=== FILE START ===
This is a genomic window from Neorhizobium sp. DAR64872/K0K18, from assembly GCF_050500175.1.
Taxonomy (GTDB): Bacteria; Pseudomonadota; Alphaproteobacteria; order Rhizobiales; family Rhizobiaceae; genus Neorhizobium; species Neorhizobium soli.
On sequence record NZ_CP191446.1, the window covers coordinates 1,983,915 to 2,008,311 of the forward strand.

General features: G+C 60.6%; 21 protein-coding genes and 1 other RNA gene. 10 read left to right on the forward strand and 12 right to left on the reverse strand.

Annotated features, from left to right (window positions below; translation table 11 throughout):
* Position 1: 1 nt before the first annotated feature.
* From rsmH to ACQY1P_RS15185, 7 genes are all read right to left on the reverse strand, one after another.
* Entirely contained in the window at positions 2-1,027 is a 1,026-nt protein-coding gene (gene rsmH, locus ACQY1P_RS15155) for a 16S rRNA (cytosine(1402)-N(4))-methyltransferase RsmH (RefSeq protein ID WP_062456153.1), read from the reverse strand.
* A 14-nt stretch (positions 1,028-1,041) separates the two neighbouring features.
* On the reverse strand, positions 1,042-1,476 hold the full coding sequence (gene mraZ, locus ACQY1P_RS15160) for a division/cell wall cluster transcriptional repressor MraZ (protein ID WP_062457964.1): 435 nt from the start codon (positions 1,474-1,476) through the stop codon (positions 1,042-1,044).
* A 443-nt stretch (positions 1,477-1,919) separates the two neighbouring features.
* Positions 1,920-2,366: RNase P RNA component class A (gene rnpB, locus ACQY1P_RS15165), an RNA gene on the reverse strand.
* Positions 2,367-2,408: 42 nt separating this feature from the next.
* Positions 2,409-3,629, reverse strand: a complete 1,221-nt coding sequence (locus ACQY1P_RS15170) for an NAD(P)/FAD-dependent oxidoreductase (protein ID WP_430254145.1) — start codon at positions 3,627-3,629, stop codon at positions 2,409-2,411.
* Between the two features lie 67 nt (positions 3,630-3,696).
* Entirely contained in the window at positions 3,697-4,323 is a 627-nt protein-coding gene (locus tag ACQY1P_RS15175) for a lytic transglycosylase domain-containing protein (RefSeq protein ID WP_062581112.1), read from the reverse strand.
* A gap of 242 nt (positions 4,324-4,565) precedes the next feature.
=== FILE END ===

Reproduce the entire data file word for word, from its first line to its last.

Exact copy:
This is a genomic window from Neorhizobium sp. DAR64872/K0K18, from assembly GCF_050500175.1.
Taxonomy (GTDB): Bacteria; Pseudomonadota; Alphaproteobacteria; order Rhizobiales; family Rhizobiaceae; genus Neorhizobium; species Neorhizobium soli.
On sequence record NZ_CP191446.1, the window covers coordinates 1,983,915 to 2,008,311 of the forward strand.

General features: G+C 60.6%; 21 protein-coding genes and 1 other RNA gene. 10 read left to right on the forward strand and 12 right to left on the reverse strand.

Annotated features, from left to right (window positions below; translation table 11 throughout):
* Position 1: 1 nt before the first annotated feature.
* From rsmH to ACQY1P_RS15185, 7 genes are all read right to left on the reverse strand, one after another.
* Entirely contained in the window at positions 2-1,027 is a 1,026-nt protein-coding gene (gene rsmH, locus ACQY1P_RS15155) for a 16S rRNA (cytosine(1402)-N(4))-methyltransferase RsmH (RefSeq protein ID WP_062456153.1), read from the reverse strand.
* A 14-nt stretch (positions 1,028-1,041) separates the two neighbouring features.
* On the reverse strand, positions 1,042-1,476 hold the full coding sequence (gene mraZ, locus ACQY1P_RS15160) for a division/cell wall cluster transcriptional repressor MraZ (protein ID WP_062457964.1): 435 nt from the start codon (positions 1,474-1,476) through the stop codon (positions 1,042-1,044).
* A 443-nt stretch (positions 1,477-1,919) separates the two neighbouring features.
* Positions 1,920-2,366: RNase P RNA component class A (gene rnpB, locus ACQY1P_RS15165), an RNA gene on the reverse strand.
* Positions 2,367-2,408: 42 nt separating this feature from the next.
* Positions 2,409-3,629, reverse strand: a complete 1,221-nt coding sequence (locus ACQY1P_RS15170) for an NAD(P)/FAD-dependent oxidoreductase (protein ID WP_430254145.1) — start codon at positions 3,627-3,629, stop codon at positions 2,409-2,411.
* Between the two features lie 67 nt (positions 3,630-3,696).
* Entirely contained in the window at positions 3,697-4,323 is a 627-nt protein-coding gene (locus tag ACQY1P_RS15175) for a lytic transglycosylase domain-containing protein (RefSeq protein ID WP_062581112.1), read from the reverse strand.
* A gap of 242 nt (positions 4,324-4,565) precedes the next feature.